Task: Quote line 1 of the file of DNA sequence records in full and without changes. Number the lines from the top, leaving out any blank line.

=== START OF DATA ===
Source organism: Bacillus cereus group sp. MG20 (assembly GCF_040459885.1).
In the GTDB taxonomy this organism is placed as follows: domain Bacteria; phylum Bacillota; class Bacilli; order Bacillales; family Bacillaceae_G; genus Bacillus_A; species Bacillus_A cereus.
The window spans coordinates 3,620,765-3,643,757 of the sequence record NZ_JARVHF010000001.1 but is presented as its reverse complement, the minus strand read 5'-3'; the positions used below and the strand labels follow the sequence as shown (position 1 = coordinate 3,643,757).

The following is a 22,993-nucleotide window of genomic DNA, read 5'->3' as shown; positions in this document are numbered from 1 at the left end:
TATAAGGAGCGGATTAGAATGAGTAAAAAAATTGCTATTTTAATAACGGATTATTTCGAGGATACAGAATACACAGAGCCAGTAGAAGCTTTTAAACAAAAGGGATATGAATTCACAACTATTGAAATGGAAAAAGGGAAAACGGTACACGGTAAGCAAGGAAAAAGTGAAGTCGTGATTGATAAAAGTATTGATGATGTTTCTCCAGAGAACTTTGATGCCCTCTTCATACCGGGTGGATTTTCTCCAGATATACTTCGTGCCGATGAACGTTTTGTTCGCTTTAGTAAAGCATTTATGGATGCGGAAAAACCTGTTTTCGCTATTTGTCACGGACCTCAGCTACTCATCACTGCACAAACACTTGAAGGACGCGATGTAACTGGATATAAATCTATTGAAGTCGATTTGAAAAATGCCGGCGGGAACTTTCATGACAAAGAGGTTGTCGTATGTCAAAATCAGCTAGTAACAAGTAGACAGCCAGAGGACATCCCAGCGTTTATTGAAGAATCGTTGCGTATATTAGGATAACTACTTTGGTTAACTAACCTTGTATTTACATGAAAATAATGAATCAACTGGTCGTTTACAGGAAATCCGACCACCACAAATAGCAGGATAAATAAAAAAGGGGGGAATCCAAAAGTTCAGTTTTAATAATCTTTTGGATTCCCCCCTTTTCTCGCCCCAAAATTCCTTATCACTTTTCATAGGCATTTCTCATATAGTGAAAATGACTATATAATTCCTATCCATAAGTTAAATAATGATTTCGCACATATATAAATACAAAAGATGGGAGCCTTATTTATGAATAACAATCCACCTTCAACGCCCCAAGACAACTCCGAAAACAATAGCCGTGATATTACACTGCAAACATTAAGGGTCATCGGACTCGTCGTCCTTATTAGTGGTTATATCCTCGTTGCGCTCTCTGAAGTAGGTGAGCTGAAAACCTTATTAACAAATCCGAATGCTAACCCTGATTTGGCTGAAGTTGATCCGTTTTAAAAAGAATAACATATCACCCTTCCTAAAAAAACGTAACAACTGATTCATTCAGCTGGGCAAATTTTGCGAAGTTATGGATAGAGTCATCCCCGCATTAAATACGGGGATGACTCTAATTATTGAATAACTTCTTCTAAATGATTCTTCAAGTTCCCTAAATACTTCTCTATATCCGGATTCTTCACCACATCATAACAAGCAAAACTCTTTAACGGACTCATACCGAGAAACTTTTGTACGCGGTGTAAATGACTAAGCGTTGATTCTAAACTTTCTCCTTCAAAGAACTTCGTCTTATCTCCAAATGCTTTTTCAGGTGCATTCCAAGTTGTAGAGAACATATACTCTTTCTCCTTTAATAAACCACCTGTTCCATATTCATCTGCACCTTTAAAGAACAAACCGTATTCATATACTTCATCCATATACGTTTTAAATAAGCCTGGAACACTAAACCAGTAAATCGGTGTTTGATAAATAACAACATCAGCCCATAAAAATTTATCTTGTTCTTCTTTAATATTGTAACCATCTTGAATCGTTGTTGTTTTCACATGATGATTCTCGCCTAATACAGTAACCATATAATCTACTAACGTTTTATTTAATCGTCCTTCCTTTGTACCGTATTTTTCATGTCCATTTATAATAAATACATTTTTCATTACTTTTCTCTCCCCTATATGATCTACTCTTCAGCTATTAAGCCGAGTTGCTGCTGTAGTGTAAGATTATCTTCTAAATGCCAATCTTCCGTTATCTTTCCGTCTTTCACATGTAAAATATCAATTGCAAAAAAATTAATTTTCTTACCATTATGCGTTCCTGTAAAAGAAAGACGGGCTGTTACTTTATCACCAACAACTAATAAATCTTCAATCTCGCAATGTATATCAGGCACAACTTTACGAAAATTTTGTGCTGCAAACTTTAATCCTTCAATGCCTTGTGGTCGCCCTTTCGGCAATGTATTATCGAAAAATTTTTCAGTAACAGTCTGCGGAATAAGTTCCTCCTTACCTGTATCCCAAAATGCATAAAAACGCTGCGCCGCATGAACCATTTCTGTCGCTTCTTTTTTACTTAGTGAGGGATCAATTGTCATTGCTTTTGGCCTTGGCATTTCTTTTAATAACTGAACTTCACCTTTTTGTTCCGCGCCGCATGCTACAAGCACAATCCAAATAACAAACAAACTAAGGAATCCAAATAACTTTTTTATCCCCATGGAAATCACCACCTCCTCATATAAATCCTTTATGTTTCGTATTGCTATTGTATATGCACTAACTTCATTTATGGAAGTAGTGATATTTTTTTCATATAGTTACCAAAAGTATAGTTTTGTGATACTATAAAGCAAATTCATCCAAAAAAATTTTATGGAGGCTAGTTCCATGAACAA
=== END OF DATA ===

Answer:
Source organism: Bacillus cereus group sp. MG20 (assembly GCF_040459885.1).